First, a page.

Cantwell, Murray Demand Answers from CBP Following Reports of Delays and Enhanced Screening for Iranian Americans
Senators: It is imperative that CBP does not discriminate
WASHINGTON, D.C. – This week, U.S. Senators Maria Cantwell (D-WA) and Patty Murray (D-WA) joined a group of their Democratic colleagues in sending a letter demanding answers from the U.S. Customs and Border Protection (CBP) in light of recent reports that CBP officers recently detained travelers, including U.S. citizens and legal permanent residents, at U.S. ports of entry or airports based solely or predominately on their Iranian national origin.
“It imperative that CBP follows our laws and does not discriminate based upon protected characteristics, as prolonged detainment of travelers based on discriminatory practices is a clear violation of CBP guidance,” the senators wrote. “It is also vital that U.S. citizens and other travelers posing no risk to the homeland are not subject to unnecessary delay or unjustified intrusions as they transit across our border.”
Last week, amid reports that Americans of Iranian descent were detained for secondary screening at the Peace Arch Border Crossing in Blaine, Washington, Senators Cantwell and Murray joined fellow Washington lawmakers to obtain more information from the Department of Homeland Security about why these Americans were held for secondary screenings, in some cases for up to 12 hours, before they could go.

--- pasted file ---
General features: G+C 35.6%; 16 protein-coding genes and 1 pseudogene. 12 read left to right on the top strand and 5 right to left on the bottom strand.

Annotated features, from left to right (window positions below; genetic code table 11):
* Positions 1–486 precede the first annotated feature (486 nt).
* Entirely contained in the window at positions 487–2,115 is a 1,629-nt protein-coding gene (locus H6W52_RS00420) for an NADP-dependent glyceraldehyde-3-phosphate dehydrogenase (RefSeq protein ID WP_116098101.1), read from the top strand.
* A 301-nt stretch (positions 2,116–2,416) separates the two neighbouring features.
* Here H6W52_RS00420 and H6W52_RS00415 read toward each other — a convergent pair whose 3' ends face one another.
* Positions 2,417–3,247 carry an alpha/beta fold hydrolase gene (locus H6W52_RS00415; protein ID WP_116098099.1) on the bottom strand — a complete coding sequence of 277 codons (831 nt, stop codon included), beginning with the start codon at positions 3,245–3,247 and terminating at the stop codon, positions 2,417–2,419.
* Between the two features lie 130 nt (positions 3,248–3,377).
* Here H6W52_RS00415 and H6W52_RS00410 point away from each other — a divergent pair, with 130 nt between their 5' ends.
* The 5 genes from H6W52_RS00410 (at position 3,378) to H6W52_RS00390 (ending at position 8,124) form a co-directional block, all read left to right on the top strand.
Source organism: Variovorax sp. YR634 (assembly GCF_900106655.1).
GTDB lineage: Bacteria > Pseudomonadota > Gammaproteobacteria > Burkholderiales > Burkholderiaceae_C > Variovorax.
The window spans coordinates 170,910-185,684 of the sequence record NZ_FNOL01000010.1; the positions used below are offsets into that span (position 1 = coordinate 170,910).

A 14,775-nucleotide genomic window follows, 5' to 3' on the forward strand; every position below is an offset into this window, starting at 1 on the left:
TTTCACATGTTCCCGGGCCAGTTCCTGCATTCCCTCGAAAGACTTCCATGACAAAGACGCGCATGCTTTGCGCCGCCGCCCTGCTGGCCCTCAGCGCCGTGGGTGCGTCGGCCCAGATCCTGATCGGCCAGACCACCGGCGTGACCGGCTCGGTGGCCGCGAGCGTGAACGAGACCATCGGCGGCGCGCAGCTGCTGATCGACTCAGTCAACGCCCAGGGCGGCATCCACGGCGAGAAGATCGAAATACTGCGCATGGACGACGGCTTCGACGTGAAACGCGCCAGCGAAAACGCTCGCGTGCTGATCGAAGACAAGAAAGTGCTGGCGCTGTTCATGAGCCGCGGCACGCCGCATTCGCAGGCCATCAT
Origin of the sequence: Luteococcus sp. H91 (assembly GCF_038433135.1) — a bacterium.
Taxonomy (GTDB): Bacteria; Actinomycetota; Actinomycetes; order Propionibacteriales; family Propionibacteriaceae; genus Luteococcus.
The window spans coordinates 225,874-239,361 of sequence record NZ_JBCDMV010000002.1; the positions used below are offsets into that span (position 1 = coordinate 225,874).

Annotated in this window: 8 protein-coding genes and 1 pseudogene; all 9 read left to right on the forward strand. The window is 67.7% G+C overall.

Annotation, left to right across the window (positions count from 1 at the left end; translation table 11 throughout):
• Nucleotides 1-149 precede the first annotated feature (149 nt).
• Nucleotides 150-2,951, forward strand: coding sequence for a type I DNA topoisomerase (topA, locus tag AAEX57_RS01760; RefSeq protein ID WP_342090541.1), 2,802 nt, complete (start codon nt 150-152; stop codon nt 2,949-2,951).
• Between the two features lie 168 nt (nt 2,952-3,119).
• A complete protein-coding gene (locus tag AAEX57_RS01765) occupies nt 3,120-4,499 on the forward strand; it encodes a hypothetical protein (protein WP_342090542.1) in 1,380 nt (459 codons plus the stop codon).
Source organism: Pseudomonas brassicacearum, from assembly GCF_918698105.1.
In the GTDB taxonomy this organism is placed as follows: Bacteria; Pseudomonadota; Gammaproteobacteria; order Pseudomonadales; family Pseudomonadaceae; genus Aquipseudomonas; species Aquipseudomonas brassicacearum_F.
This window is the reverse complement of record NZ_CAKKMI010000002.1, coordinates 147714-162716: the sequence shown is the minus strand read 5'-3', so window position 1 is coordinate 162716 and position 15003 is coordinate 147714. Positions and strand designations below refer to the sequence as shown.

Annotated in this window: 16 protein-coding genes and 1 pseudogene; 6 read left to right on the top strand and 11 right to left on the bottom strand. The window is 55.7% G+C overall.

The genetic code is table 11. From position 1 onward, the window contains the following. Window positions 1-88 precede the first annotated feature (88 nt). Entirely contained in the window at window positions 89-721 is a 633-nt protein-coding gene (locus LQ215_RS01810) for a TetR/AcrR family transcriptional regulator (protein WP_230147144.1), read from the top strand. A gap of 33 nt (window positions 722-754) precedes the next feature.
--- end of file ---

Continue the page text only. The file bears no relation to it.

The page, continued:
Senator Cantwell has been outspoken on this issue throughout her time in office. She recently raised these concerns directly with Acting Secretary of Homeland Security Chad Wolf and Acting CBP Commissioner Mark Morgan and questioned former CBP Commissioners Kevin McAleenan and Richard Kerlikowske at their confirmation hearings about racial and religious profiling at CBP and the need to protect the constitutional rights of American citizens. Cantwell also demanded answers from then-Secretary of DHS Janet Napolitano about continuing abuses by U.S. Border Patrol.
Senator Murray has long fought to protect people and families in Washington state from abuses by the federal government at our borders, including introducing legislation to preserve Washingtonians’ privacy and civil liberties by limiting Border Patrol’s ‘warrantless border zone’ for vehicle stops and searches from 100 to 25 miles, and from 25 to 10 miles for access to private property. Additionally, last August Senator Murray requested that the U.S. Government Accountability Office (GAO) conduct a comprehensive review of the Border Patrol’s use of interior immigration checkpoints as part of their border security mission, to help ensure that Washingtonians’ Fourth Amendment rights against unreasonable searches and seizures are being respected.